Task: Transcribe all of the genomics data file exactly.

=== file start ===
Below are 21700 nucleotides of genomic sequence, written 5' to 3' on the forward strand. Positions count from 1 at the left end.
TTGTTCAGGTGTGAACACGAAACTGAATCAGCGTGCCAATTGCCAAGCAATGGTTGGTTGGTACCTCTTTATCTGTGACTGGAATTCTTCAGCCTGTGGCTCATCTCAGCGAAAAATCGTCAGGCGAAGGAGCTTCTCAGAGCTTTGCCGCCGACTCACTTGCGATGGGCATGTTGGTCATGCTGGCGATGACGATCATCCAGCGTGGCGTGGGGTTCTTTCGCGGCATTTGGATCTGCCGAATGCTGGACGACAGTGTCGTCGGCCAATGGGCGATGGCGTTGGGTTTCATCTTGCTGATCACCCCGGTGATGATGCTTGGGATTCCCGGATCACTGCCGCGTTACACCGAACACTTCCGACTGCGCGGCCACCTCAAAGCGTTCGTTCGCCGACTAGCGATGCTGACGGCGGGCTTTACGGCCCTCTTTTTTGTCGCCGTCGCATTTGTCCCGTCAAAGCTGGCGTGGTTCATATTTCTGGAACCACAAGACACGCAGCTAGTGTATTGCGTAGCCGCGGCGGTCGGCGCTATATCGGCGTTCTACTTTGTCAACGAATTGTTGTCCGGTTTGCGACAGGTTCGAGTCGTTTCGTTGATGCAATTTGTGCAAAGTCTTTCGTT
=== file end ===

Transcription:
Below are 21700 nucleotides of genomic sequence, written 5' to 3' on the forward strand. Positions count from 1 at the left end.
TTGTTCAGGTGTGAACACGAAACTGAATCAGCGTGCCAATTGCCAAGCAATGGTTGGTTGGTACCTCTTTATCTGTGACTGGAATTCTTCAGCCTGTGGCTCATCTCAGCGAAAAATCGTCAGGCGAAGGAGCTTCTCAGAGCTTTGCCGCCGACTCACTTGCGATGGGCATGTTGGTCATGCTGGCGATGACGATCATCCAGCGTGGCGTGGGGTTCTTTCGCGGCATTTGGATCTGCCGAATGCTGGACGACAGTGTCGTCGGCCAATGGGCGATGGCGTTGGGTTTCATCTTGCTGATCACCCCGGTGATGATGCTTGGGATTCCCGGATCACTGCCGCGTTACACCGAACACTTCCGACTGCGCGGCCACCTCAAAGCGTTCGTTCGCCGACTAGCGATGCTGACGGCGGGCTTTACGGCCCTCTTTTTTGTCGCCGTCGCATTTGTCCCGTCAAAGCTGGCGTGGTTCATATTTCTGGAACCACAAGACACGCAGCTAGTGTATTGCGTAGCCGCGGCGGTCGGCGCTATATCGGCGTTCTACTTTGTCAACGAATTGTTGTCCGGTTTGCGACAGGTTCGAGTCGTTTCGTTGATGCAATTTGTGCAAAGTCTTTCGTT